The NBA suspended Ja Morant for eight games, with eligibility to return Monday against Dallas. Despite missing Morant and injured Steven Adams, the Grizzlies have secured wins, maintaining their Western Conference contender status. This is the first major adversity this young Grizzlies team has experienced and it could break them or harden them ahead of this year’s playoffs.
This incident could also have serious ramifications extending off the court. In particular, Morant’s All-NBA candidacy is on the line, which would have significant financial implications for both him and the Grizzlies.
Should Morant make All-NBA?
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Before we dissect Morant’s candidacy, it’s first important to recognize that the games played threshold, which reportedly will become an official requirement for regular season awards starting next season, is already likely in effect. Whether we agree with it or not, we’re already seeing it factor in significantly in the minds of those who vote on awards or select players for certain honors.
Availability and actually being able to produce for your team certainly is value, and there probably should be an agreed upon games played minimum to qualify for certain honors. Whether 58 games, which could be the minimum starting next season, is a number you agree with or not, at least there will be an official cutoff. With that number now out there, it would make sense for voters who care about games played this year to at least go off of that for this season.
This year’s guard crop for the six All-NBA slots is extremely competitive and voters may ultimately use games played as a deciding factor. Lots of guards missed significant amounts of games this year and most of the best ones will likely end up playing somewhere between 60-70 contests. This could end up eliminating players like Stephen Curry and Devin Booker, who at this point can only top out at 56 and 55 games played, respectively.
Assuming they play out most of the rest of the regular season, Luka Doncic, Damian Lillard, Donovan Mitchell, and Shai Gilgeous-Alexander are strong candidates to fill four of the six All-NBA slots at guard. The last two slots could go to any of Ja Morant, James Harden, Tyrese Haliburton, De’Aaron Fox, Kyrie Irving, Jalen Brunson, and Jrue Holiday.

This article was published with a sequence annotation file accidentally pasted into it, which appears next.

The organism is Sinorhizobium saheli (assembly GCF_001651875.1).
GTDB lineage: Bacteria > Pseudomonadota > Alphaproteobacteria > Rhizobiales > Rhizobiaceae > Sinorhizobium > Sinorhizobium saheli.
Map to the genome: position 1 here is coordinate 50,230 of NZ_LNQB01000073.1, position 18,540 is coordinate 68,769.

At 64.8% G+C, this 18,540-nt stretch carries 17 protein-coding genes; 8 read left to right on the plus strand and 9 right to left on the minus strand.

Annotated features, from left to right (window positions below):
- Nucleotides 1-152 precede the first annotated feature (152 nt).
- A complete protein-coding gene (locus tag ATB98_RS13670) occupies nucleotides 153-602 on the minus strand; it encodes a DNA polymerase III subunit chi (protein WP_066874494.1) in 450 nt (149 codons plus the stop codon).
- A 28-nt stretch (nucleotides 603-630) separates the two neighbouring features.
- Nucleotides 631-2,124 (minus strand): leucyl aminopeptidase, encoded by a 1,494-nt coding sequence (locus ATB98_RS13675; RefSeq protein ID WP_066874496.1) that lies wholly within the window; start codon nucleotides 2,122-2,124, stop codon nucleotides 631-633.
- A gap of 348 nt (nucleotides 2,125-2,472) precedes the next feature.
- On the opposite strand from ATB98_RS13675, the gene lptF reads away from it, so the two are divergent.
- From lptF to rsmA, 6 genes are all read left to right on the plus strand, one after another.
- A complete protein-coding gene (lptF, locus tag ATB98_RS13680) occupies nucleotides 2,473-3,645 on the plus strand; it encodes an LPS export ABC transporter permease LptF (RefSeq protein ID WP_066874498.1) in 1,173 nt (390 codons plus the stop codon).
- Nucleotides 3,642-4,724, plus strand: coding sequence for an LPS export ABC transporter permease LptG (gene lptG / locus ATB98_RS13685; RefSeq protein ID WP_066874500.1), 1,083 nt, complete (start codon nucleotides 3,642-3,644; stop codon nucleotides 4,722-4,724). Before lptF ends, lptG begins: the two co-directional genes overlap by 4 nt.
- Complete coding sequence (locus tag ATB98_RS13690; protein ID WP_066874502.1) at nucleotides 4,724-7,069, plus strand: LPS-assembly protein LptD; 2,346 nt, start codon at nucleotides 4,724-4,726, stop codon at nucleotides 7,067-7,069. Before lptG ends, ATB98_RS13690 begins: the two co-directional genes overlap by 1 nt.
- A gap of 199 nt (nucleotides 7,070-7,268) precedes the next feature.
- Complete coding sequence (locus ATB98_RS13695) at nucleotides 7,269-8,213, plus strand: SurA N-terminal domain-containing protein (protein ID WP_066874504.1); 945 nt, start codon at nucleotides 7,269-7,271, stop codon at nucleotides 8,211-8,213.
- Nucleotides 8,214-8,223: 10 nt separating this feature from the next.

Morant can still end up playing a maximum of 64 games for this season, which would give him enough flexibility to miss a couple of games and still end up playing as many games as some of the other competing guards. His play this season is on par with last season when he made All-NBA 2nd Team… although in a less competitive guard season.
He may have been considered a lock to qualify this year by some voters, but the field is too competitive to conclude that now. And even though he will most likely still be in the mix for an All-NBA slot, it’s possible he will lose votes because of his incidents. In a season with so many good choices among guards to select from, voters could use them as a tiebreaker against Morant.
If he doesn’t, what are the ramifications?
(Photo by Ezra Shaw/Getty Images)
Morant needs to earn All-NBA honors this season to qualify for the 30 percent Rose rule criteria. His current five-year, maximum contract is projected to pay out $194.3 million, but that would increase to $233.2 million if he’s in an All-NBA team this season.
Although he was an All-NBA player last season, players on rookie-scale contracts can only qualify for the higher maximum if they meet the criteria in their fourth season, or in both their second and third years. It’s possible that his off-the-court incidents may have cost him $38.9 million in future salaries if he doesn’t qualify this season.
On the flip side, Morant not getting the 30 percent maximum contact could open up some flexibility for the Grizzlies in the short term. Instead of earning a projected $40.2 million starting salary for next season, Morant would earn $33.5 million. That $6.7 million would actually make a huge difference for Memphis’ ability to construct their roster ahead of next year.
If Morant doesn’t earn All-NBA honors this year, the Grizzlies will head into the offseason roughly $21-22 million below the projected $162 million luxury tax threshold for 2023-24. This projection includes the Grizzlies already having a full 15-man roster, including their 2023 first-round pick. Their only free agent this offseason is Dillon Brooks, who is currently eligible to extend for up to four years, $65.2 million, which would give him a $14.5 million starting salary.
Re-signing Brooks will likely be a priority for the Grizzlies this offseason despite their reported attempts at an upgrade at forward with the likes of Kevin Durant, Mikal Bridges, and OG Anunoby. With that additional $6.7 million in tax space, the Grizzlies can comfortably re-sign Brooks to a contract larger than his maximum extension amount while staying below the tax. For example, one structure they could now give him is a starting salary at around $20 million with declining cap hits each subsequent season.
2023-24 could be the last season where Memphis can stay below the luxury tax. Desmond Bane will become extension-eligible this offseason and an annual salary in the $30 million range could make the Grizzlies taxpayers from here on out starting in the 2024-25 season. The team has one of the wealthiest owners in the league and should be able to support deep tax payments for a contending roster. But pragmatically speaking, if a team has an opportunity to avoid the tax, they should in order to delay their repeater tax designation.
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